Unified Communications Featured Article

1 Million to Watch Obama Inauguration via Facebook-CNN.com

January 19, 2009

We’re been reading a lot lately about the problems that officials are anticipating as millions gather in Washington, D.C. tomorrow for the inauguration ceremony of President-elect Barack Obama: wireless network congestion, crowd control, Beltway traffic and security.

One major story that emerged on Election Day-plus-one was how the Illinois Democrat leveraged technology as he walked his long road to the White House – through bitter primary and presidential races.
Today, it appears that Obama, our most tech-savvy president (to be), has passed another milestone: More than 1 million Facebook users have joined a group on the social networking site that’s agreed to watch a live stream of tomorrow’s ceremony online.
At last count, the “Obama Inauguration on CNN.com Live with Facebook” group counted 1,077,673 attending members – as well as 152,105 “maybes.”
“What will your Facebook status say when Obama becomes President? CNN.com and Facebook are partnering to enable you to update your status, and follow your friends’ updates, while you watch the inauguration live online, all on http://cnn.com/live,” the group’s message says. “On Tuesday, January 20th, watch President-elect Barack Obama become the next President of the United States on http://cnn.com/live. You can watch the live video online from anywhere with broadband access.”
The even begins at 8 a.m. Eastern, with the ceremony starting four hours later, followed by Obama’s inauguration address – after which, thankfully, we journalists can stop writing “-elect” after “President” when describing the man.
Here’s what the Facebook group’s homepage looks like:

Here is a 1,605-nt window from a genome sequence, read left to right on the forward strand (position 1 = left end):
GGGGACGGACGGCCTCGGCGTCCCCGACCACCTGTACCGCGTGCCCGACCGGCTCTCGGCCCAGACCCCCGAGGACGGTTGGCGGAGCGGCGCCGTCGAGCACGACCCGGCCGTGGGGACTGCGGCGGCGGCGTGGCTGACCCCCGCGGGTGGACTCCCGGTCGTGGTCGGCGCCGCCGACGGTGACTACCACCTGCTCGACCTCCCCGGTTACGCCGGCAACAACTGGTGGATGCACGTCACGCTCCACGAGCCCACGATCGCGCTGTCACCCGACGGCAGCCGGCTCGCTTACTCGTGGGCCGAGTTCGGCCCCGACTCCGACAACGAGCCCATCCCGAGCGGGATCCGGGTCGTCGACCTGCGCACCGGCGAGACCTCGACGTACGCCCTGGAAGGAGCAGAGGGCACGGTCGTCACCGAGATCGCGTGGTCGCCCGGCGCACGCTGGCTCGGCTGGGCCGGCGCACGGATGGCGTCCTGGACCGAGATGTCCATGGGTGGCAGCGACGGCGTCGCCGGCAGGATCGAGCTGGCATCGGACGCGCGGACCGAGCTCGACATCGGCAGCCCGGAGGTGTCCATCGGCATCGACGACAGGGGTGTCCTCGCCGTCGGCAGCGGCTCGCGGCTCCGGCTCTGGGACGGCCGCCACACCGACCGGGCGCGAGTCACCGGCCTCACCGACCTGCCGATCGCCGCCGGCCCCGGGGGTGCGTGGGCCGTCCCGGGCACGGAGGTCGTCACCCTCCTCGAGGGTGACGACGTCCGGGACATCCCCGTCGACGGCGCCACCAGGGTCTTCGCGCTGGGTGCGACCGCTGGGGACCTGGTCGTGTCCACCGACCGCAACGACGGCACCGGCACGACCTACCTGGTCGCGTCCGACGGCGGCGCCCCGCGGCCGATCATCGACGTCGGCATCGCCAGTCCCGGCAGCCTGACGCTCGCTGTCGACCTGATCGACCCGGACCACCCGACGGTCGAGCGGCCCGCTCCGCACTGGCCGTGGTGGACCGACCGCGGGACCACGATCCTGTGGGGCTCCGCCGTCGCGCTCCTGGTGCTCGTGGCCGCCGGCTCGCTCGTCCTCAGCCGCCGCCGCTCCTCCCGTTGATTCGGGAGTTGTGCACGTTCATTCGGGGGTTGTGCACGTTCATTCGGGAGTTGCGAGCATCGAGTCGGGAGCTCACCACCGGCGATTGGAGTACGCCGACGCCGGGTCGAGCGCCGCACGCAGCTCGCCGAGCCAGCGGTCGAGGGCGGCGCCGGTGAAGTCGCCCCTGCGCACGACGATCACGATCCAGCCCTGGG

To be sure, Obama didn’t stop using technology to communicate with his constituents after Election Day.
As unified communications reported, Obama’s transition team is using technology from San Francisco’s Salesforce.com – a Web-based customer relationship management and Software-as-a-Service provider – to set up a sort of testing lab online for citizens’ ideas.
Obama’s so-called “Citizen’s Briefing Book” – available here – leverages Salesforce’s “CRM Ideas” to allow Americans to submit an idea about an issue facing the government. Others will be able to vote on those ideas and the most popular ones will be presented directly to Obama and his cabinet following Tuesday’s inauguration, the company says, in a document to be called “The Citizen’s Briefing Book.”
Like many other industries that are struggling through this recession, the technology and telecommunications is looking to Obama and his team – including newly appointed Federal Communications Commission chairman Julius Genachowski – for guidance.
Just today, an executive with one tech company which works in an area that’s thriving in this slower economy – video-based communications – told unified communications in an interview that Obama already has provided strong guidance for the sector.
Stephen Epstein, chief marketing officer for San Mateo, California-based video communications company Avistar, told unified communications that America needs to invest in industries that power the future, such as renewable energy, infrastructure and small businesses that can think out of the box and innovate the way we all work and live.
“Providing access to research, infrastructure and generally supporting small businesses would greatly benefit America’s ability to innovate and become more competitive,” Epstein told unified communications.
If his use of the Internet and social networking sites such as Facebook is any indicator, Obama could be a good man to lead that innovation and resurgence in international competition.

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Michael Dinan is a contributing editor for unified communications, covering news in the IP communications, call center and customer relationship management industries. To read more of Michael's articles, please visit his columnist page.

Edited by Michael Dinan

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